Friday , February 28 2020

TV Review: ‘The Mandalorian’ – The Ultimate Space Cowboy

*This review contains spoilers regarding Season One.

The Mandalorian –the new hit series on Disney’s new Disney+ channel – proves that Disney can get a Star Wars story done the right way. Perhaps we cannot overlook series creator Jon Favreau (Iron Man) and executive producer Dave Filoni (of The Clone Wars and Star Wars Rebels fame). With their pedigrees, we would expect nothing less than what we get here – a slick, cool, and fast-paced spaghetti western (minus the Clint Eastwood signature squints).

Mando (played with stoicism by Pedro Pascal) – as he is called by other characters in the show – is a bounty hunter in the tradition of other Mandalorians before him like the iconic Jango and Boba Fett. When he is given a 50-year-old target by Greef Karga (played by the great Carl Weathers), we assume it is just another day in the office for Mando.

Fortunately for us and unfortunately for Mando, the target is a baby that looks like Yoda from the films. Baby Yoda has been something of a cultural impact that has become a feeding frenzy. Many people asked for “Baby Yoda” items for Christmas (including my kids), but credit Disney for keeping the character a secret rather than cashing in on a big retail boom. This didn’t stop other companies from rushing nonauthentic Baby Yoda items into the market.

As people have been calling the character “Baby Yoda,” it is important to note that Favreau has come out and said it is not Baby Yoda. The character is noted as The Child in closed captioning, and since it only coos and sighs we have no idea about the origins of this creature as of now.

After acquiring the target, Mando returns to his ship and finds it has been stripped for parts by Jawas. Aided by a local named Kuill (Nick Nolte), he makes a deal with the Jawas to get them a Mudhorn egg (a huge beast like a rhinoceros) to swap for the parts. This is easier said than done, and just as the beast seems to be getting the best of Mando, The Child uses his powers to lift the giant creature, allowing Mando to kill it.

Now we know that The Child has nascent yet rather impressive power (He later Force chokes another character when he believes she threatens Mando). Mando makes the exchange with the Jawas, fixes his ship, and then flies off with the cooing and sighing passenger touching things in the cockpit as a baby would do. We have never known much about Yoda’s species – hopefully we are going to learn more now – but at 50 years old the species obviously takes its time to mature.

Mando brings The Child to The Client (played deliciously by Werner Herzog), but when he sees a Doctor Pershing (Omid Atahi) in the room (and some battle damaged stormtroopers), questions arise for him. He asks The Client what he is going to do with The Child, and is told it is none of his concern. When he returns to Karga, Mando asks him what The Client wants with the baby, and Karga claims not to know or care.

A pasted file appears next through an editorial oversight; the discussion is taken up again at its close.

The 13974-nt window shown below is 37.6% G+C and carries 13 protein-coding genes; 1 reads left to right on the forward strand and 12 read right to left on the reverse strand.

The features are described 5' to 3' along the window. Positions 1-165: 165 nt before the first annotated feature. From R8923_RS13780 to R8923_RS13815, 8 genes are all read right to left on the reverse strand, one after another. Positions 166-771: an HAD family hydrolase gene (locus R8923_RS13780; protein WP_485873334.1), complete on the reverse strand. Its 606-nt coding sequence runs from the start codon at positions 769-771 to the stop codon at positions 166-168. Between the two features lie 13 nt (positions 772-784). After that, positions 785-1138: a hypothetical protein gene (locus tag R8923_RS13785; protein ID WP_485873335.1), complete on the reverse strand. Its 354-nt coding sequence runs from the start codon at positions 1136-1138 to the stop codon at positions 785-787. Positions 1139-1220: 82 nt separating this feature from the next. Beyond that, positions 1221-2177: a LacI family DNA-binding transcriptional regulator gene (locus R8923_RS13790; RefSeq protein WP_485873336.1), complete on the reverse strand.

This is a pivotal moment in the series because Mando does care. The fact that he was once a child orphaned during the Empire’s Great Purge on Mandalore comes into play here. Flashbacks show his parents rushing him to a safe hiding place before they are killed. This memory no doubt influences Mando’s decision to rescue the baby.

Mando returns to The Client’s lair and battles the stormtroopers – they go down pretty easily and have been doing so since Star Wars: A New Hope. He takes the baby, declining to kill Pershing. As he tries to return to his ship, Mando has a shootout with Karga and other bounty hunters, and he is about to be defeated when rescued by a squad of his fellow Mandalorians.

Eventually, Mando gets The Child back to the ship and they depart. On the next planet he encounters Cara Dune (a terrific Gina Carano), an ex-Rebel trooper turned mercenary who is in hiding. Some of her maternal instinct is kicked up a notch when she sees The Child, but she doesn’t want anything to do with it. Cara gets pulled into action helping Mando fight to save the locals against raiders who are using an Imperial AT-ST (like a small two-legged AT-AT). Once that battle is won, Mando wants to leave the child with the villagers to have a normal life, but another bounty hunter has tracked him and tries to get The Child, so Mando knows the baby will be safe only with him for now.

The rest of the season sees Mando going from planet to planet, having to protect The Child, and each episode shows Mando’s deepening connection to it. Set five years after Return of the Jedi (and thus 25 years before The Force Awakens), The Mandalorian is in prime time for characters from both films to pop in somehow. This season featured the aforementioned stormtroopers and Jawas – and even a visit to Mos Eisley on Tatooine – so next season there could more of those Easter eggs that fans love.